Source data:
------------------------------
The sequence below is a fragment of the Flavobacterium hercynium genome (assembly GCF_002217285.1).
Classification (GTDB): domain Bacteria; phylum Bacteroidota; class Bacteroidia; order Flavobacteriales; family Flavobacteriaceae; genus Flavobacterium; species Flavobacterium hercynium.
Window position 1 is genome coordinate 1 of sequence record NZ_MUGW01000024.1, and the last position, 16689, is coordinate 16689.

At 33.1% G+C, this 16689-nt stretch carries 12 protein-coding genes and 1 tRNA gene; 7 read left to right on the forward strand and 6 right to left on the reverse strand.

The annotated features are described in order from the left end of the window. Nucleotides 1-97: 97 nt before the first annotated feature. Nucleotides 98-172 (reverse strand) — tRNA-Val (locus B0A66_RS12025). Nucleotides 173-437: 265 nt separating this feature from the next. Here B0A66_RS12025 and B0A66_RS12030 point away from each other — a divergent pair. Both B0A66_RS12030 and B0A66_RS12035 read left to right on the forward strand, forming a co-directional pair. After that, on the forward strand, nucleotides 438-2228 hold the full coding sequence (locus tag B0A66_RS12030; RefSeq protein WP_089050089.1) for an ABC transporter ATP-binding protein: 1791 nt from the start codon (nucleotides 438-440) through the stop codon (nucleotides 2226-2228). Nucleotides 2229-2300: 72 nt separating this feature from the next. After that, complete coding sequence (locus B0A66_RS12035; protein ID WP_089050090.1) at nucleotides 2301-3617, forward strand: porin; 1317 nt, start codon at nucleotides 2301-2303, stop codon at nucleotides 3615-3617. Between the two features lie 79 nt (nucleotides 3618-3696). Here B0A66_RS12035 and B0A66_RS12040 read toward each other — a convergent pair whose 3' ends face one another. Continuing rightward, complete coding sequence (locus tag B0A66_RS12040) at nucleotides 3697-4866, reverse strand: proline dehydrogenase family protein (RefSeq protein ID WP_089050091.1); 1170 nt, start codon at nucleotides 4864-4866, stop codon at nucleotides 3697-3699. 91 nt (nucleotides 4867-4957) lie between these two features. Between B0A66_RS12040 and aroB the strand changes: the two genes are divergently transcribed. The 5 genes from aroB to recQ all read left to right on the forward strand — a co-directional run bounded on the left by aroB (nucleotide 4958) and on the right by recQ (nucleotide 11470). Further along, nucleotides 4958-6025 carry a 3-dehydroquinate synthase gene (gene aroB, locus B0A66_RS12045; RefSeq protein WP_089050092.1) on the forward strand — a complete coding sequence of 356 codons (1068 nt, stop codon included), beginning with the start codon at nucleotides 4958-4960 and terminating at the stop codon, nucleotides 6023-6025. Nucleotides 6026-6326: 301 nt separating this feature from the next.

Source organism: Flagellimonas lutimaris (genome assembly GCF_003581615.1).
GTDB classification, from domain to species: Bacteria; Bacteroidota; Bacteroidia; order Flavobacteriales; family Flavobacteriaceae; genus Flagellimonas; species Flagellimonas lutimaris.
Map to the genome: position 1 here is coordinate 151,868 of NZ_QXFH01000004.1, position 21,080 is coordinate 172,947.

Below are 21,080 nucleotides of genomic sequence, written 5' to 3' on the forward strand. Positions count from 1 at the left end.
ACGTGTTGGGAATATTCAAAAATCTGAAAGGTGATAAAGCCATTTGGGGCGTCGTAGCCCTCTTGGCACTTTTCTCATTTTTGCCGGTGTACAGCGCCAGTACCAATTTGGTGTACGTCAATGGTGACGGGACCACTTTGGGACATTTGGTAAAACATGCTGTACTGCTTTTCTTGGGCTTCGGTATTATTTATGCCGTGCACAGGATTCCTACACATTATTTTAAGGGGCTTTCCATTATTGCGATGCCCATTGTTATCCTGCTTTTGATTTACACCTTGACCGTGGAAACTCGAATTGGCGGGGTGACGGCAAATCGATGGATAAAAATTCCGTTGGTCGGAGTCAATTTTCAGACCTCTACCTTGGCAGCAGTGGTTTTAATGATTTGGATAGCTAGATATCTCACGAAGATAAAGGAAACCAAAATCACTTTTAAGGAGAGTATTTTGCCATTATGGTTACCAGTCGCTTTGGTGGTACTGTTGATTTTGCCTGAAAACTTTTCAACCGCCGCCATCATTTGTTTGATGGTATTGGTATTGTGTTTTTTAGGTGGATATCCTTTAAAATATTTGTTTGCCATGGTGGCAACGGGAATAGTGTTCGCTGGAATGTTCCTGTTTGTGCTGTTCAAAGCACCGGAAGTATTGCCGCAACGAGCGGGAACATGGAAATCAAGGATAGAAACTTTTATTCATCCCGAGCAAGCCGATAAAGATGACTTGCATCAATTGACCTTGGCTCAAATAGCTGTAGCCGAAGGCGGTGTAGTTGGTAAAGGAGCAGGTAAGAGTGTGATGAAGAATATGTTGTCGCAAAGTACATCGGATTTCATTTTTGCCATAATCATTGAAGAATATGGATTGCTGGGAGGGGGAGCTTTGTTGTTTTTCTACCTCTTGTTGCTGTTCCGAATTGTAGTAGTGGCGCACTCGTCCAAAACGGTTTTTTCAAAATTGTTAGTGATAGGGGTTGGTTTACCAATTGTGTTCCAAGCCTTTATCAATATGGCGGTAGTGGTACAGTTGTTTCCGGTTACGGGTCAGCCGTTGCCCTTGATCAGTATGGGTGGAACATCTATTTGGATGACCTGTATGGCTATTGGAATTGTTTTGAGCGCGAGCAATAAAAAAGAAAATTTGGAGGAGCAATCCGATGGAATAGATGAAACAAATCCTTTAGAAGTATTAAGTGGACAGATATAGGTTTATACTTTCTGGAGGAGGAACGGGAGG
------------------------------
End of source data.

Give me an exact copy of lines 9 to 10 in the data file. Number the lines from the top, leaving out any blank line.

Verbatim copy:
Below are 21,080 nucleotides of genomic sequence, written 5' to 3' on the forward strand. Positions count from 1 at the left end.
ACGTGTTGGGAATATTCAAAAATCTGAAAGGTGATAAAGCCATTTGGGGCGTCGTAGCCCTCTTGGCACTTTTCTCATTTTTGCCGGTGTACAGCGCCAGTACCAATTTGGTGTACGTCAATGGTGACGGGACCACTTTGGGACATTTGGTAAAACATGCTGTACTGCTTTTCTTGGGCTTCGGTATTATTTATGCCGTGCACAGGATTCCTACACATTATTTTAAGGGGCTTTCCATTATTGCGATGCCCATTGTTATCCTGCTTTTGATTTACACCTTGACCGTGGAAACTCGAATTGGCGGGGTGACGGCAAATCGATGGATAAAAATTCCGTTGGTCGGAGTCAATTTTCAGACCTCTACCTTGGCAGCAGTGGTTTTAATGATTTGGATAGCTAGATATCTCACGAAGATAAAGGAAACCAAAATCACTTTTAAGGAGAGTATTTTGCCATTATGGTTACCAGTCGCTTTGGTGGTACTGTTGATTTTGCCTGAAAACTTTTCAACCGCCGCCATCATTTGTTTGATGGTATTGGTATTGTGTTTTTTAGGTGGATATCCTTTAAAATATTTGTTTGCCATGGTGGCAACGGGAATAGTGTTCGCTGGAATGTTCCTGTTTGTGCTGTTCAAAGCACCGGAAGTATTGCCGCAACGAGCGGGAACATGGAAATCAAGGATAGAAACTTTTATTCATCCCGAGCAAGCCGATAAAGATGACTTGCATCAATTGACCTTGGCTCAAATAGCTGTAGCCGAAGGCGGTGTAGTTGGTAAAGGAGCAGGTAAGAGTGTGATGAAGAATATGTTGTCGCAAAGTACATCGGATTTCATTTTTGCCATAATCATTGAAGAATATGGATTGCTGGGAGGGGGAGCTTTGTTGTTTTTCTACCTCTTGTTGCTGTTCCGAATTGTAGTAGTGGCGCACTCGTCCAAAACGGTTTTTTCAAAATTGTTAGTGATAGGGGTTGGTTTACCAATTGTGTTCCAAGCCTTTATCAATATGGCGGTAGTGGTACAGTTGTTTCCGGTTACGGGTCAGCCGTTGCCCTTGATCAGTATGGGTGGAACATCTATTTGGATGACCTGTATGGCTATTGGAATTGTTTTGAGCGCGAGCAATAAAAAAGAAAATTTGGAGGAGCAATCCGATGGAATAGATGAAACAAATCCTTTAGAAGTATTAAGTGGACAGATATAGGTTTATACTTTCTGGAGGAGGAACGGGAGG